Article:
A surprising aspect of Chharka Bhot was the large number of two-story dwellings, or three-story if you include cellars. I understood multi-story houses were the preserve of the local headman and other civic nobility. Typically stone-built but often with a white(ish) facia, both the single and double-story houses still featured square brown or orange-painted window casements. Most casements were decorated with patterns and colours along their upper lintel. Sometimes there were narrow bars across the windows and sometimes exterior blinds could be seen. Every roof was stacked in firewood and featured flagpoles bearing prayer flags while some had stone chimneys. The overall impression was of a neat village in which the residents had pride and had gone to greater lengthds than we had seen previously to make it presentable. Even most of the external compound wall included encased wooden doors and walls with decorative capstones, even if the only decoration was a different colour of stone.

We were searching for the yak hotel which had been recommended. No sleeping bag in a tent for us tonight – we were going to a hotel! We found the Himalayan Hotel camping and shoping centre (sic) which offered service for Nepali breakfast, lunch and dinner. It even had a mobile phone number on the sign, somewhat incongruously given there was no signal here. We kept search up and down the single street and found the Chharka Shopping Centre but it was closed and the Charka Caravan Hotel next door likewise. We kept walk in to the end of the village and found ourselves confronted by the fortress. turning round and heading back into the new village we saw the sign. It only faced west, clealy indicating they weren’t expecting customers from the east. It proudly proclaimed itself as the Daulagiri Yak Hotel and Shoping centre. At least the other hotels had proper signs. Maybe this was actually a hotel for yaks? Putting reservations to one side as it was nearly 5 pm and the light was failing fast, we entered the enclosed grubby courtyard beyond which was the entrance in a white distempered wall topped in firewood.IMG_2881 - Version 2.jpg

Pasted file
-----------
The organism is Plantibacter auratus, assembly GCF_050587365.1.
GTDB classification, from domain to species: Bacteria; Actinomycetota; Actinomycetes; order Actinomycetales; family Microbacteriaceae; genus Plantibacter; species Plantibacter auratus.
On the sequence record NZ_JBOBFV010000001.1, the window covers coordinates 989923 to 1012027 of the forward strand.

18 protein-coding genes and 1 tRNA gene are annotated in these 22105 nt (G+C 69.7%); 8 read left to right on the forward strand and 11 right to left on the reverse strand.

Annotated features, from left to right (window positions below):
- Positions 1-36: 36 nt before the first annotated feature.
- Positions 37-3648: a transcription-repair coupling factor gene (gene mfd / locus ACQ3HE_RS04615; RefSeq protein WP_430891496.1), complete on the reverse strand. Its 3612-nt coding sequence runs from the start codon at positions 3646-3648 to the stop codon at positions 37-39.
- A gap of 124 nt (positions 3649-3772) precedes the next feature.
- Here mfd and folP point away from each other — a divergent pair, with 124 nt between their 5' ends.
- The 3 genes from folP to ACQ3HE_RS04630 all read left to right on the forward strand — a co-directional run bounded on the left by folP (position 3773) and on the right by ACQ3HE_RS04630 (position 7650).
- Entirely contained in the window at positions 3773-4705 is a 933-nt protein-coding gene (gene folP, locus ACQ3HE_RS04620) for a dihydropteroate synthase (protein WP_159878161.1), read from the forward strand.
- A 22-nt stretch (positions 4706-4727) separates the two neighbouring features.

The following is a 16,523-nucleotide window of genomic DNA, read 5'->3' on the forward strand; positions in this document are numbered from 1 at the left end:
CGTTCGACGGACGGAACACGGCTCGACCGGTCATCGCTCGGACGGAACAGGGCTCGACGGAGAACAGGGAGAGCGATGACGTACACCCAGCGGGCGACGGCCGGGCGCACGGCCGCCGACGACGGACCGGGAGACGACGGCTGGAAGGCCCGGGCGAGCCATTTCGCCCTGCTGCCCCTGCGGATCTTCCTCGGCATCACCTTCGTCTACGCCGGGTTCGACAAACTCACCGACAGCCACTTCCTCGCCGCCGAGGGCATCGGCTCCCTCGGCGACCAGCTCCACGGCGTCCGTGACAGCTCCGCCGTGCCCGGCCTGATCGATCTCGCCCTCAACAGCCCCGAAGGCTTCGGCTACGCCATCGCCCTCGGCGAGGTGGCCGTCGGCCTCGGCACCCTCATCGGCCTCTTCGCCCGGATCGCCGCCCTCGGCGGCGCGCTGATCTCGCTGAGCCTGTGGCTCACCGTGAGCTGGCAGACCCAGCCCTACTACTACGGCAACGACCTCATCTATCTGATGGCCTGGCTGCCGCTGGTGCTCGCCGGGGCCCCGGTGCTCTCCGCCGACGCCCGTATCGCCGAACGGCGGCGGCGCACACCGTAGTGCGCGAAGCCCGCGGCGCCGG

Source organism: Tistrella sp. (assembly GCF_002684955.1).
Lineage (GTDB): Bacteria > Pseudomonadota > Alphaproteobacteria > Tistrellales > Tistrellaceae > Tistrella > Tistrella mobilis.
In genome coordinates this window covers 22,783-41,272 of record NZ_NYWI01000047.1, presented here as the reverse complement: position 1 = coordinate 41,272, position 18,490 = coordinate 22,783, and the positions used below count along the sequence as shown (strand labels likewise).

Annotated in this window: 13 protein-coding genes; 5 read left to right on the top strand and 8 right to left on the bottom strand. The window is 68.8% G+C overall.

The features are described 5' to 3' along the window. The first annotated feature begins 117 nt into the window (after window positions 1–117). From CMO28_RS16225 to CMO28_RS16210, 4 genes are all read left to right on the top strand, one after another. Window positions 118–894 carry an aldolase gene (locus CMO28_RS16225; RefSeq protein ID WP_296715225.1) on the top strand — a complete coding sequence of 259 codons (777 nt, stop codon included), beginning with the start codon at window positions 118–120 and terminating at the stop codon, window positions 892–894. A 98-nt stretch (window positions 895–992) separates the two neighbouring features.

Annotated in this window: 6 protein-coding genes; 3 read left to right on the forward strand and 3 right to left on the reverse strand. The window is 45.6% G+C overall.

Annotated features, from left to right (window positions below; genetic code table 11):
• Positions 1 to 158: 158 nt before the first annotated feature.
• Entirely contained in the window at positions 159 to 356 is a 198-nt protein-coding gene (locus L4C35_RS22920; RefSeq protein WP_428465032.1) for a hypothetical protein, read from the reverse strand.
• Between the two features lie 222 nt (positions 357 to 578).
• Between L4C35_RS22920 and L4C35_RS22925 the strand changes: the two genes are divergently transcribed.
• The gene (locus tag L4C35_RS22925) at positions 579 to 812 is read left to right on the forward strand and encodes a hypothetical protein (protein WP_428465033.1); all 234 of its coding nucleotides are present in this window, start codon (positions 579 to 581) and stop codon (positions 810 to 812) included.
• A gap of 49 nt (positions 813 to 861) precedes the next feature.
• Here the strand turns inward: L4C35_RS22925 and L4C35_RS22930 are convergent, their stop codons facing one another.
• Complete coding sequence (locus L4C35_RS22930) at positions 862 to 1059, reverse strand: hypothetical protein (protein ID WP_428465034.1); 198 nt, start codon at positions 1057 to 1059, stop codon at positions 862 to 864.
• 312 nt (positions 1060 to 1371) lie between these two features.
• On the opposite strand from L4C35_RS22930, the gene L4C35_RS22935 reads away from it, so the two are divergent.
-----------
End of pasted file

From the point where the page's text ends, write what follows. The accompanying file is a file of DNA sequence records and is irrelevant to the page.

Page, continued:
Nailed invitingly over and to the right of the wooden doorway was a yak’s head with its horns wrapped in a red ribbon, so maybe it wasn’t a yak but a bri. Beneath the head was an advert for the hotel. The writing was Nepali but the photographs were self explanatory and offered Signature whiskey, Khukri rum, food, either meat and greens with rice or meat and potatoes with buckwheat bread, and a variety of hot and cold crinks including coffe, cafe latte, Pepsi &-Up and fruit juices. Most tempting was GROBUT beer in cans or bottles. GROBUT? We had to laugh. The photograph had been printed back to front and nobody noticed. It was, of course, Tuborg lager!

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Throwing caution to the wind, and bearing in mind it was getting dark, this ‘hotel’ was recommended (but by whom nobody could remember), our ponies were already in the compound with us and the bags were being unloaded by the anorak-clad horseman (suggesting this was his recommendation) and especially noting all the other hotels were closed, we allowed ourselves to be shown to our rooms.IMG_2886.jpg

Through a gate into another animal compound strewn with hay and dung and up a ladder we went. The ladder was of the ‘hewn from a single log’ variety and gave access to the upper level where we found two newly built stone shelters, each with 2 rooms. In each was some printed drapery by way of decoration and some wooden platforms covered in rugs (but no mattress). The floor was covered in dirt and dust but then so were we so that wasn’t a problem. Mark and I were to share one room while Tim and Jovi were to share another. Lizzie was to have one on her own but closer inspection showed no sleeping platform or bed, no rugs and no lock on the door. After a discussion or two with our host which achieved no improvement she decided the easiest thing would be for her to share in one of the other rooms. As Mark and my room was bigger than Tim and Jovi’s and already had a third sleeping platform and a rug Lizzie shared with us.